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    Feed Médor and Félix, without killing the Marguerite cow


    published on Wednesday, September 15, 2021 at 7.15 a.m.

    The start-up Bond Pet Foods makes a light brown powder with a nutty flavor, with hints of Parmesan, which will perhaps be the magic formula to feed dogs and cats with animal proteins, without killing calves, cows, pigs, broods.

    Rich Kelleman, the co-founder of this company based in Boulder (Colorado), had a click after reading a California study, according to which American pets consume as many calories of animal origin as the entire French population.

    This former communicator became vegan a few years ago, when he was in charge of the advertising strategy of Burger King, disgusted with the living (and death) conditions of the animals destined for the slaughterhouse. But also for the sake of protecting the environment.

    Because factory farming is responsible for 14% of anthropogenic greenhouse gas emissions, according to the United Nations.

    But how can you escape this industry to feed dogs and cats? They can’t necessarily live on tofu and broccoli, or even vegetarian alternatives to meat.

    “I have come to the conclusion that if a company manages to find the right formula, its marketing will be much easier than if it were food for humans,” the entrepreneur told AFP.

    Animals “don’t need it to sizzle, to be appetizing like meat … It just takes animal protein incorporated into food.”

    – The price of the croquettes –

    His start-up drew blood from a high-end chicken, reportedly flowing happy days on a Kansas farm. Biologists have extracted DNA from it to insert it into a microbe. This is put to ferment to produce animal proteins.

    The process is similar to that of producing the protein used in making many cheeses. “It sounds strange, but it’s a mastered technique. We’re just applying it to a new type of product,” says Rich Kelleman.

    Her dog Rumples seems to be enjoying it. But his company still has many hurdles to overcome before it can hope for widespread adoption.


    The price, first. Even the most environmentally friendly “dog moms” watch the price of kibble.

    “Since using fermentation tanks, our production costs have plunged from $ 100 to $ 5 per kilogram of protein. And within six months, we hope to be well below that,” said Tony Day, CTO of the start-up.

    Obtaining authorization from the health authorities will take even longer: at least two years of various tests and evaluations to verify the quality of proteins and their impact on the health and shape of quadrupeds.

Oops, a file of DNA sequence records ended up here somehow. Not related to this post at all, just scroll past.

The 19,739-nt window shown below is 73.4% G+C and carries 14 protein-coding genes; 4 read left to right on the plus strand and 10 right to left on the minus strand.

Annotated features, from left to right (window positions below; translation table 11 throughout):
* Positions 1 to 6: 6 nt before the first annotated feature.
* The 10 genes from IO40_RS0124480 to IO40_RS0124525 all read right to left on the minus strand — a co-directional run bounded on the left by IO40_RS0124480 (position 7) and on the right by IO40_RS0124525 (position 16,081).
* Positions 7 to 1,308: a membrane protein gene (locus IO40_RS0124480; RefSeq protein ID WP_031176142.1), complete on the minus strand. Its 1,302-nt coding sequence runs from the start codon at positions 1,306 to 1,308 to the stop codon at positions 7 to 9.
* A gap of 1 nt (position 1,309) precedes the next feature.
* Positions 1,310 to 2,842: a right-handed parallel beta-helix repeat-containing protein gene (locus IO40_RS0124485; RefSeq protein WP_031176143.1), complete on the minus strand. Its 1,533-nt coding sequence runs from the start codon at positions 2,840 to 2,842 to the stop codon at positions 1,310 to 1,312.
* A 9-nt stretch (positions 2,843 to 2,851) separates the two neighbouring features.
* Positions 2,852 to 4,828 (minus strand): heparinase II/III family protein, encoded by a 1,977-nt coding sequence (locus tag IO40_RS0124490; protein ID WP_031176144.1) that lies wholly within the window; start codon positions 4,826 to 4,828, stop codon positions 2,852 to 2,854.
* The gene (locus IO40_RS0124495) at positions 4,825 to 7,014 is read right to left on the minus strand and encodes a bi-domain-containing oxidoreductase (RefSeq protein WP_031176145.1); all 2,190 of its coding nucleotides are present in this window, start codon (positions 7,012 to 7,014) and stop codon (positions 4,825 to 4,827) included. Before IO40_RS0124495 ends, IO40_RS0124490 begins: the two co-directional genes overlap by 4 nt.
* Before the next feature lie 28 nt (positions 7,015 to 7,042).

Bond therefore plans to release finished products to the market, via large animal feed companies, for the second half of 2023.

    – Wolves and lions –

    There will then remain the crucial question of convincing humans, who are very concerned about the well-being of their doggies.

    In a nearby park, canine owners are interested but cautious. “I like the idea of ​​being able to feed my dogs with real animal protein without harming the planet”, assures Rochelle Loughry, watching her two Australian Shepherds.

    “In theory it looks good, but we should know if, in the long term, the benefits are the same as with real meat”, tempers Jason Ackermann.

    The subject crystallizes more tensions than one might think.

    Greg Okin has received raging criticism from both conservatives and animal rights activists for his study on the environmental impact of cats and dogs that inspired Rich Kelleman.

    “It looked like I was telling people to kill their animals or not to feed them!” Recalls the professor at the University of California UCLA.

    Part of the problem, according to him, also comes from marketing on the theme “your dog is a wolf, your cat is a lion”, in advertisements promoting more expensive products, rich in meat.

    The professor has also heard the argument that animal feed anyway comes from poultry or beef by-products that humans don’t consume: turning them into kibble therefore avoids waste.

    “These by-products still require land, water and energy,” says Rich Kelleman. “And you still kill an animal to feed another.”


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